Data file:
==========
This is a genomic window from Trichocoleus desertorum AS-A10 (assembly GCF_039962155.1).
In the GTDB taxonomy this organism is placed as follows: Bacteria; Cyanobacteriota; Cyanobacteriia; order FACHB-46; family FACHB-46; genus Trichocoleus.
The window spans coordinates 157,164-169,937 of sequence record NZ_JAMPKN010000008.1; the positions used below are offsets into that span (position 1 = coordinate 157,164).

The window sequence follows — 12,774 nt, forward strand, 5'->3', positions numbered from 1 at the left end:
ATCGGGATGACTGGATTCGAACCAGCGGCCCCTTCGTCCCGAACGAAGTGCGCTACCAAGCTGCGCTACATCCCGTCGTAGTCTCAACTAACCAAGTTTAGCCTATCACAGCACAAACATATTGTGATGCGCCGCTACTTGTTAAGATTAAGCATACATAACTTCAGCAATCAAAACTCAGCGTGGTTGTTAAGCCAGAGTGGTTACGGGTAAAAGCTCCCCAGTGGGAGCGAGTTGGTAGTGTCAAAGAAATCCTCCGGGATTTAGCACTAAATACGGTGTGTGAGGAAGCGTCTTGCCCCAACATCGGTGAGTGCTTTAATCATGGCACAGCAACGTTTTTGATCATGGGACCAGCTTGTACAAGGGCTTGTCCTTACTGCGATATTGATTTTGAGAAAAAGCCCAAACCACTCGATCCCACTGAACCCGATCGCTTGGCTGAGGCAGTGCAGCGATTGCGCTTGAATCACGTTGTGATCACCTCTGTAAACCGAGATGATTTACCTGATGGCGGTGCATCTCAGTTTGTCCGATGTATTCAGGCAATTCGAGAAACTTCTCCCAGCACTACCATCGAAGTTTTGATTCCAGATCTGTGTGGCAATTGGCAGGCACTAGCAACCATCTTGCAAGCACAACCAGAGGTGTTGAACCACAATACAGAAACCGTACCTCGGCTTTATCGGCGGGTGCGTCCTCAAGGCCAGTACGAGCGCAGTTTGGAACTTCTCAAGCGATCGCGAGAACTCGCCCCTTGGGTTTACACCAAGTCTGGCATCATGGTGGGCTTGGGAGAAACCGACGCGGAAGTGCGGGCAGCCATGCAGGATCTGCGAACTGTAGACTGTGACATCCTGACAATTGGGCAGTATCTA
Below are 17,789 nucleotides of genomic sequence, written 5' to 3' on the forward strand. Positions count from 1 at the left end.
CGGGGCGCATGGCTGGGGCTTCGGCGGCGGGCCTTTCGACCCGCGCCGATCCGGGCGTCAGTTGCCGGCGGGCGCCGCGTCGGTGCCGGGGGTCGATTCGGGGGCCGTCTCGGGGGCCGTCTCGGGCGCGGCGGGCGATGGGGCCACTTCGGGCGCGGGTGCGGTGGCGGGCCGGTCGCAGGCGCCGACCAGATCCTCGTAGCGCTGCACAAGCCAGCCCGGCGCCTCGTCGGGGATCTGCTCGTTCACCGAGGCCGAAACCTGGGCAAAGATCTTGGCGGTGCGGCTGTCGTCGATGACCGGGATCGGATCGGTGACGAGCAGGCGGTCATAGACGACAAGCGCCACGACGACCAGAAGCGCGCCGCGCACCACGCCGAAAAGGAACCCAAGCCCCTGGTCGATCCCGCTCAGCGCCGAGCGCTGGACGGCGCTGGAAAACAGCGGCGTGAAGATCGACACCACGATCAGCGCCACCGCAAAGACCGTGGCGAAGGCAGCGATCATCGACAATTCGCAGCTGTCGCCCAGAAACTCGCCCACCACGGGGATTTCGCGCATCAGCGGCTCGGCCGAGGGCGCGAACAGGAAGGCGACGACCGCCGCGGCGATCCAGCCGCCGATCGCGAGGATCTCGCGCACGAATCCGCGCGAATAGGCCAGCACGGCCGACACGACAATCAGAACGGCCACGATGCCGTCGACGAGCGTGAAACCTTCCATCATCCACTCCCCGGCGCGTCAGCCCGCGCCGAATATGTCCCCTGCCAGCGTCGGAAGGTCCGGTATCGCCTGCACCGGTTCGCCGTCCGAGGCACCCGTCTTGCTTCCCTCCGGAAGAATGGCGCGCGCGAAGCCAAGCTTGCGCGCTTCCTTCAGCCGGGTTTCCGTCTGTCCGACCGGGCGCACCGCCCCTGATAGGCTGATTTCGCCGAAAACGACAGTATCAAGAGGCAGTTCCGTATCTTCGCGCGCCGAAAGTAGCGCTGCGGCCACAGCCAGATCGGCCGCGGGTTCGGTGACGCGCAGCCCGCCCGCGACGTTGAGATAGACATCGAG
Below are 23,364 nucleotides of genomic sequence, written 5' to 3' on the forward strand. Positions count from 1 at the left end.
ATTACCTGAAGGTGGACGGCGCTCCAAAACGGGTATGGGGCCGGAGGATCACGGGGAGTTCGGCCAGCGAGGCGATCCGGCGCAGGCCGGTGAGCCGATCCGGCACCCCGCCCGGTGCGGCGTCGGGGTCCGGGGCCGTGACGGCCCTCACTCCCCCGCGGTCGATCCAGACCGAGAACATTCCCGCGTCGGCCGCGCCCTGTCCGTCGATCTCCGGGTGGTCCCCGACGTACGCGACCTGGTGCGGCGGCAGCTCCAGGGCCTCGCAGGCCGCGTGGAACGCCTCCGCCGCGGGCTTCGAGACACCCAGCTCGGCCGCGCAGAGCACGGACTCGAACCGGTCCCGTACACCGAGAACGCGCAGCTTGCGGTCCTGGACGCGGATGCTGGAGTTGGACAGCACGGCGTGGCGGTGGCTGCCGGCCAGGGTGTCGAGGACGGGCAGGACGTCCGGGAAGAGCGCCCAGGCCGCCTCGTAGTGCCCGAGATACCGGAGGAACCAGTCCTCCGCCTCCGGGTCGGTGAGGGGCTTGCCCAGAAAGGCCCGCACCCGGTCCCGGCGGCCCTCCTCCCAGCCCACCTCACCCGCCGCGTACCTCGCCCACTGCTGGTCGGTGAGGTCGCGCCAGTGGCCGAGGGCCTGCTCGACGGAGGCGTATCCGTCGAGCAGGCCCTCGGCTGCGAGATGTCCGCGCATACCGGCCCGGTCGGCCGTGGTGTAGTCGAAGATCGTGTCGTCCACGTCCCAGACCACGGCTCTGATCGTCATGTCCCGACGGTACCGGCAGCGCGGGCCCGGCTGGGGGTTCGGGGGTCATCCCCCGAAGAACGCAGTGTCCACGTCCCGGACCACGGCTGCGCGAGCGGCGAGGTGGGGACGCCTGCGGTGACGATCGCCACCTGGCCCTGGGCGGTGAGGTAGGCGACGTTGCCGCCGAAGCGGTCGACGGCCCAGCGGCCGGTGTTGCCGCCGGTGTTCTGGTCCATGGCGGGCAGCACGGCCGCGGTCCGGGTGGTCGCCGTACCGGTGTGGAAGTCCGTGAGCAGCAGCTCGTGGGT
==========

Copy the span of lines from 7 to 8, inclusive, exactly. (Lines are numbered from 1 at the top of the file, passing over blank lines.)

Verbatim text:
CGGGGCGCATGGCTGGGGCTTCGGCGGCGGGCCTTTCGACCCGCGCCGATCCGGGCGTCAGTTGCCGGCGGGCGCCGCGTCGGTGCCGGGGGTCGATTCGGGGGCCGTCTCGGGGGCCGTCTCGGGCGCGGCGGGCGATGGGGCCACTTCGGGCGCGGGTGCGGTGGCGGGCCGGTCGCAGGCGCCGACCAGATCCTCGTAGCGCTGCACAAGCCAGCCCGGCGCCTCGTCGGGGATCTGCTCGTTCACCGAGGCCGAAACCTGGGCAAAGATCTTGGCGGTGCGGCTGTCGTCGATGACCGGGATCGGATCGGTGACGAGCAGGCGGTCATAGACGACAAGCGCCACGACGACCAGAAGCGCGCCGCGCACCACGCCGAAAAGGAACCCAAGCCCCTGGTCGATCCCGCTCAGCGCCGAGCGCTGGACGGCGCTGGAAAACAGCGGCGTGAAGATCGACACCACGATCAGCGCCACCGCAAAGACCGTGGCGAAGGCAGCGATCATCGACAATTCGCAGCTGTCGCCCAGAAACTCGCCCACCACGGGGATTTCGCGCATCAGCGGCTCGGCCGAGGGCGCGAACAGGAAGGCGACGACCGCCGCGGCGATCCAGCCGCCGATCGCGAGGATCTCGCGCACGAATCCGCGCGAATAGGCCAGCACGGCCGACACGACAATCAGAACGGCCACGATGCCGTCGACGAGCGTGAAACCTTCCATCATCCACTCCCCGGCGCGTCAGCCCGCGCCGAATATGTCCCCTGCCAGCGTCGGAAGGTCCGGTATCGCCTGCACCGGTTCGCCGTCCGAGGCACCCGTCTTGCTTCCCTCCGGAAGAATGGCGCGCGCGAAGCCAAGCTTGCGCGCTTCCTTCAGCCGGGTTTCCGTCTGTCCGACCGGGCGCACCGCCCCTGATAGGCTGATTTCGCCGAAAACGACAGTATCAAGAGGCAGTTCCGTATCTTCGCGCGCCGAAAGTAGCGCTGCGGCCACAGCCAGATCGGCCGCGGGTTCGGTGACGCGCAGCCCGCCCGCGACGTTGAGATAGACATCGAG
Below are 23,364 nucleotides of genomic sequence, written 5' to 3' on the forward strand. Positions count from 1 at the left end.